Geier said progressing to full speed can range anywhere from 6-12 weeks. It will all depend on how surgery goes, what the trainers/medical staff and how Jones' body responds. Since there is no rush to get him back on the field in 2013, the Falcons will likely take their time with him. There's no rush, but Geier said we can expect Jones to be ready to go when the team picks back up in 2014.
"Without knowing anymore specifics, you would expect him to get back to the same level as before. (Jones fractures) don’t normally lead to arthritis or further problems. The success rates are good, but you’re looking at small populations of athletes who have undergone revisions," said Geier.
According to Geier, there are no "long-term consequences" with these injuries. Athletes who undergo surgery for Jones fractures or even revisions return to high levels of performance. Barring any complications/setbacks, Jones will be back to the dominant force we saw early in the 2013 season.
As for White, he missed practice on Tuesday. He injured his ankle in preseason play and suffered a hamstring injury in Week 5. If he does practice, even in limited fashion this week, that will at least be a positive sign as far as hamstring injuries go.
"Mild ones can be a week or two. Some hamstring strains take six weeks. You typically know if it's a bad one based on physical exams and possibly an MRI. If you know that it looks like a bad one, then no, they don't even go through trying them out of the field."
Geier said that hamstring injuries around the mid-thigh tend to heal quicker. If the injury occurs in the upper area near the tendon, expect a longer recovery time.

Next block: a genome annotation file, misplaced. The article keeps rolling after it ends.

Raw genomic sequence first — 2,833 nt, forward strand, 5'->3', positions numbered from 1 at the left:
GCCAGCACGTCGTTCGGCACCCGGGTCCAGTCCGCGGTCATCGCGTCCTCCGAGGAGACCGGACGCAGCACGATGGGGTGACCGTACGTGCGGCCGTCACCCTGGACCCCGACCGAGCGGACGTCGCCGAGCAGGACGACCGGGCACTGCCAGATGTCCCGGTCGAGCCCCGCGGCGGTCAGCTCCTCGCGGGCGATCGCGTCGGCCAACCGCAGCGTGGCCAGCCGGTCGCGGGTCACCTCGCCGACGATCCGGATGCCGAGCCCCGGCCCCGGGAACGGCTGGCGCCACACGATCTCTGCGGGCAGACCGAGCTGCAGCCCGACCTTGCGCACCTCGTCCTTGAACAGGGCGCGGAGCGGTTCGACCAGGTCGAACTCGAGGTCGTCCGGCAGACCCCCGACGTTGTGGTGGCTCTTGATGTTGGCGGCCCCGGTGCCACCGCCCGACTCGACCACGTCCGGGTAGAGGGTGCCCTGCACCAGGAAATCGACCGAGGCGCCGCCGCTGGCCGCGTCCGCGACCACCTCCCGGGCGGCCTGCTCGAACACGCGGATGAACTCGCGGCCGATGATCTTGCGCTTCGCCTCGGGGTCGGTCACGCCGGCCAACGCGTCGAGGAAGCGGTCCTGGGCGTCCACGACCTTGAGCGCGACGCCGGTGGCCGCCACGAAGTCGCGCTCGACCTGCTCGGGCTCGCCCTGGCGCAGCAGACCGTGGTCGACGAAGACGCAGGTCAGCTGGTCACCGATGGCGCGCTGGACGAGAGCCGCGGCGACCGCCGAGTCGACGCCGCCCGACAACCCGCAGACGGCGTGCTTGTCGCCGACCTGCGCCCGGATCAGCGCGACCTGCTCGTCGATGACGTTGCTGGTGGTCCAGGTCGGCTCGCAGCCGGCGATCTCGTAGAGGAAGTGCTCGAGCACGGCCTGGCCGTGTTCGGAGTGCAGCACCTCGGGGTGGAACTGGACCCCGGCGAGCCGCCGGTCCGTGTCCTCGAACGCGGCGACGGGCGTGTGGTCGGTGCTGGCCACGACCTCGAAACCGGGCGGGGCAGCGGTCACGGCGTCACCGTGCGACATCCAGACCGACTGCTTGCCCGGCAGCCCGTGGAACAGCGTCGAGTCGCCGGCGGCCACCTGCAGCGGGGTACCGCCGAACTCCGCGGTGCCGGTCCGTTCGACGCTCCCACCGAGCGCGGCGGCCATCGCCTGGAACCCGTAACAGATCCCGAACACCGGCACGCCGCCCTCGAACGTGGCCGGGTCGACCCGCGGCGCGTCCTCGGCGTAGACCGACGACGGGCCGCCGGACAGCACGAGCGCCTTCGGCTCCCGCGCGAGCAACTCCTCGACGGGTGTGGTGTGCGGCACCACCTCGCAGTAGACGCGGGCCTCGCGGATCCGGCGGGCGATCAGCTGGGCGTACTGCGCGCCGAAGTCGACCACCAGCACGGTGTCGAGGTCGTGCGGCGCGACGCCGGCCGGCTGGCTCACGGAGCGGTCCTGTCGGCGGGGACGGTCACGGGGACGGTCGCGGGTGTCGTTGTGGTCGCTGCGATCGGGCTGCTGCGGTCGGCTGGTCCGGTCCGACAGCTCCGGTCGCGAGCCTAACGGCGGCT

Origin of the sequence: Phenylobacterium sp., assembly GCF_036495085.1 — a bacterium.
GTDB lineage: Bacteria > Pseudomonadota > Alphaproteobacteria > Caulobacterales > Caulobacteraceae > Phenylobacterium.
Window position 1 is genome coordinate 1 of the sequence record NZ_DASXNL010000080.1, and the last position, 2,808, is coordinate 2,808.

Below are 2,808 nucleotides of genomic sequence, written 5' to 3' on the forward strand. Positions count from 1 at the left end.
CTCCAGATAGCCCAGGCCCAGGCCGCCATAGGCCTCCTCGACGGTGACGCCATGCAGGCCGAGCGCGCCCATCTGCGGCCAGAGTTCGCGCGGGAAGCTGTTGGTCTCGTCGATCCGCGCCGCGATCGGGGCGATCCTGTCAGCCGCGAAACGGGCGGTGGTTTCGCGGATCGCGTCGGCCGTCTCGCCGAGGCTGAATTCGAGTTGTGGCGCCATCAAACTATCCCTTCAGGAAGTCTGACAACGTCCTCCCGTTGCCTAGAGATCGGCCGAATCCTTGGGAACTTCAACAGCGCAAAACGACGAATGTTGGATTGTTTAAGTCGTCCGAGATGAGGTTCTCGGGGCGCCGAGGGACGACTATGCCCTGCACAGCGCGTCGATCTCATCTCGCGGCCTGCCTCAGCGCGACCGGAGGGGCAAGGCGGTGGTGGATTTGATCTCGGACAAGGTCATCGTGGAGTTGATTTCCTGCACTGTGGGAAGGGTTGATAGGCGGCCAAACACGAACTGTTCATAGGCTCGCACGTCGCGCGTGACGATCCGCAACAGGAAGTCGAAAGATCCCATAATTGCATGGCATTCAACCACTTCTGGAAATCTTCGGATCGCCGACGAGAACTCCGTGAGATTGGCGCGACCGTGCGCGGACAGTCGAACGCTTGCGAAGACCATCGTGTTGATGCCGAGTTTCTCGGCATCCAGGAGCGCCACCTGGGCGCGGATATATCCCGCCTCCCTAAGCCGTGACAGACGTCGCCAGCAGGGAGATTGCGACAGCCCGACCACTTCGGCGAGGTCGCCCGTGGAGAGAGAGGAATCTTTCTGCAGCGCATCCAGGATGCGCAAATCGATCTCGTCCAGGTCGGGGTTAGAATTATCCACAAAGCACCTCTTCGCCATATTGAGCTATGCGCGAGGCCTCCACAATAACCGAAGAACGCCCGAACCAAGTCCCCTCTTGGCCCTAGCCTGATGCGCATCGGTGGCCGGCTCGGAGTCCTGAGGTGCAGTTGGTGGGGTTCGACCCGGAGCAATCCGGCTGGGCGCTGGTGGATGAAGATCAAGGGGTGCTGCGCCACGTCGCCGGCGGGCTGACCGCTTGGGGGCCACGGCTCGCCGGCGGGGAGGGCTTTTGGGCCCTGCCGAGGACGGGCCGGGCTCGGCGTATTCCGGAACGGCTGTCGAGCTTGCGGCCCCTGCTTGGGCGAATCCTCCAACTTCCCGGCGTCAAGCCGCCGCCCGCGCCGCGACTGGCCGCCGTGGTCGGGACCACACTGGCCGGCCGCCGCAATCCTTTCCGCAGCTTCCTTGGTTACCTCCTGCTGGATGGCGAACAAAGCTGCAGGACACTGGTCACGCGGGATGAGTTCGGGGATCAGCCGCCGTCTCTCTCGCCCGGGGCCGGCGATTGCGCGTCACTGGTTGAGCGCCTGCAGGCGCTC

White played through his ankle injury over the first few weeks. Could that have led to the hamstring issue?
"It could in the sense that when you have an injury that affects your strength on that side, you compensate with the other side of the body. Any kind of ankle injury that makes you land or cut differently could put stress on other areas. It's not surprising."
Hamstring injuries are common in football, and they're also extremely difficult to pinpoint a timetable around. Geier said there isn't an exact science for hamstring injuries, because some players respond differently to treatment and physical therapy. The biggest risk is re-injuring the hamstring if the player returns too early. Trainers are dependent on how much pain the player says he's in, to an extent. Geier said players can make huge strides in just a day or two, though, so we'll wait to see if White makes it on the practice field this week.
Of course Dr. Geier is simply going off injuries he's seen and learned about, but while he couldn't speak definitively on Jones and White, he knows the general nature of what they're enduring. Thanks again to Dr. Geier for helping out. If you'd like to know more about his background, click here.